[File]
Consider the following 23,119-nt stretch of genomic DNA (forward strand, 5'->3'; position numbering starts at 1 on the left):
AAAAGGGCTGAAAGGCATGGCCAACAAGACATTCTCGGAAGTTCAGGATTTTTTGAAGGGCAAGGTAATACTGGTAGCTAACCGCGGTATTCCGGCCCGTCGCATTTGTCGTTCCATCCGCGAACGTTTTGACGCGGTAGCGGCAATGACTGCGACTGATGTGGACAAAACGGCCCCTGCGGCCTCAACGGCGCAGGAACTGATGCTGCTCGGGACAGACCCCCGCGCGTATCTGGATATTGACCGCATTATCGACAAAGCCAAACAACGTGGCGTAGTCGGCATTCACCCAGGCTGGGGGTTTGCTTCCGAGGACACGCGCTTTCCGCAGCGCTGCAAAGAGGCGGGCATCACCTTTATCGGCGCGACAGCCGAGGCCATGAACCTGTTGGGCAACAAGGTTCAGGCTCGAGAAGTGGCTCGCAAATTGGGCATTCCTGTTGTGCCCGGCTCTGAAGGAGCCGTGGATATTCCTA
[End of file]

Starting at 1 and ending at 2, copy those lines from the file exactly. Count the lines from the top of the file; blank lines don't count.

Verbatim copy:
Consider the following 23,119-nt stretch of genomic DNA (forward strand, 5'->3'; position numbering starts at 1 on the left):
AAAAGGGCTGAAAGGCATGGCCAACAAGACATTCTCGGAAGTTCAGGATTTTTTGAAGGGCAAGGTAATACTGGTAGCTAACCGCGGTATTCCGGCCCGTCGCATTTGTCGTTCCATCCGCGAACGTTTTGACGCGGTAGCGGCAATGACTGCGACTGATGTGGACAAAACGGCCCCTGCGGCCTCAACGGCGCAGGAACTGATGCTGCTCGGGACAGACCCCCGCGCGTATCTGGATATTGACCGCATTATCGACAAAGCCAAACAACGTGGCGTAGTCGGCATTCACCCAGGCTGGGGGTTTGCTTCCGAGGACACGCGCTTTCCGCAGCGCTGCAAAGAGGCGGGCATCACCTTTATCGGCGCGACAGCCGAGGCCATGAACCTGTTGGGCAACAAGGTTCAGGCTCGAGAAGTGGCTCGCAAATTGGGCATTCCTGTTGTGCCCGGCTCTGAAGGAGCCGTGGATATTCCTA